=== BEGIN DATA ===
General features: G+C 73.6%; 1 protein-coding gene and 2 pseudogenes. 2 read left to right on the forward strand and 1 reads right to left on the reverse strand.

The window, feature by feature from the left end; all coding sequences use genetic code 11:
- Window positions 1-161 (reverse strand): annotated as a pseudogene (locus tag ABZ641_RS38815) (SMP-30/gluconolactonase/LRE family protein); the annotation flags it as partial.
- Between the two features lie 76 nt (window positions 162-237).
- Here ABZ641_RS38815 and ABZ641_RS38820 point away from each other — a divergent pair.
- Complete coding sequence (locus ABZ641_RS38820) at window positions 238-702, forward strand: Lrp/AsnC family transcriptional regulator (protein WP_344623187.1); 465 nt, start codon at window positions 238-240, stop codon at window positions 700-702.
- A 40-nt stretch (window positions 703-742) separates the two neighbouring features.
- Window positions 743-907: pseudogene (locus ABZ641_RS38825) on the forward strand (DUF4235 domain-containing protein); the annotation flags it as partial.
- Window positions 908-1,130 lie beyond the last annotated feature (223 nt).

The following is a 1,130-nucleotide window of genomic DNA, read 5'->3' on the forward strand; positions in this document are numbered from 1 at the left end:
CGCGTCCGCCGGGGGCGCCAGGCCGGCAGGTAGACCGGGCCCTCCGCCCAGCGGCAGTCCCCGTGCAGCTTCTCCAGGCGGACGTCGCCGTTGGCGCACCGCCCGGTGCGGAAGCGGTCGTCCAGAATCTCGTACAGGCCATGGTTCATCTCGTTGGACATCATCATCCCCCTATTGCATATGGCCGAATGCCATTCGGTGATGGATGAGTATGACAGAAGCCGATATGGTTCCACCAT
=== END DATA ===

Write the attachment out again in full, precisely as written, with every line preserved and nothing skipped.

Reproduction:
General features: G+C 73.6%; 1 protein-coding gene and 2 pseudogenes. 2 read left to right on the forward strand and 1 reads right to left on the reverse strand.

The window, feature by feature from the left end; all coding sequences use genetic code 11:
- Window positions 1-161 (reverse strand): annotated as a pseudogene (locus tag ABZ641_RS38815) (SMP-30/gluconolactonase/LRE family protein); the annotation flags it as partial.
- Between the two features lie 76 nt (window positions 162-237).
- Here ABZ641_RS38815 and ABZ641_RS38820 point away from each other — a divergent pair.
- Complete coding sequence (locus ABZ641_RS38820) at window positions 238-702, forward strand: Lrp/AsnC family transcriptional regulator (protein WP_344623187.1); 465 nt, start codon at window positions 238-240, stop codon at window positions 700-702.
- A 40-nt stretch (window positions 703-742) separates the two neighbouring features.
- Window positions 743-907: pseudogene (locus ABZ641_RS38825) on the forward strand (DUF4235 domain-containing protein); the annotation flags it as partial.
- Window positions 908-1,130 lie beyond the last annotated feature (223 nt).

The following is a 1,130-nucleotide window of genomic DNA, read 5'->3' on the forward strand; positions in this document are numbered from 1 at the left end:
CGCGTCCGCCGGGGGCGCCAGGCCGGCAGGTAGACCGGGCCCTCCGCCCAGCGGCAGTCCCCGTGCAGCTTCTCCAGGCGGACGTCGCCGTTGGCGCACCGCCCGGTGCGGAAGCGGTCGTCCAGAATCTCGTACAGGCCATGGTTCATCTCGTTGGACATCATCATCCCCCTATTGCATATGGCCGAATGCCATTCGGTGATGGATGAGTATGACAGAAGCCGATATGGTTCCACCAT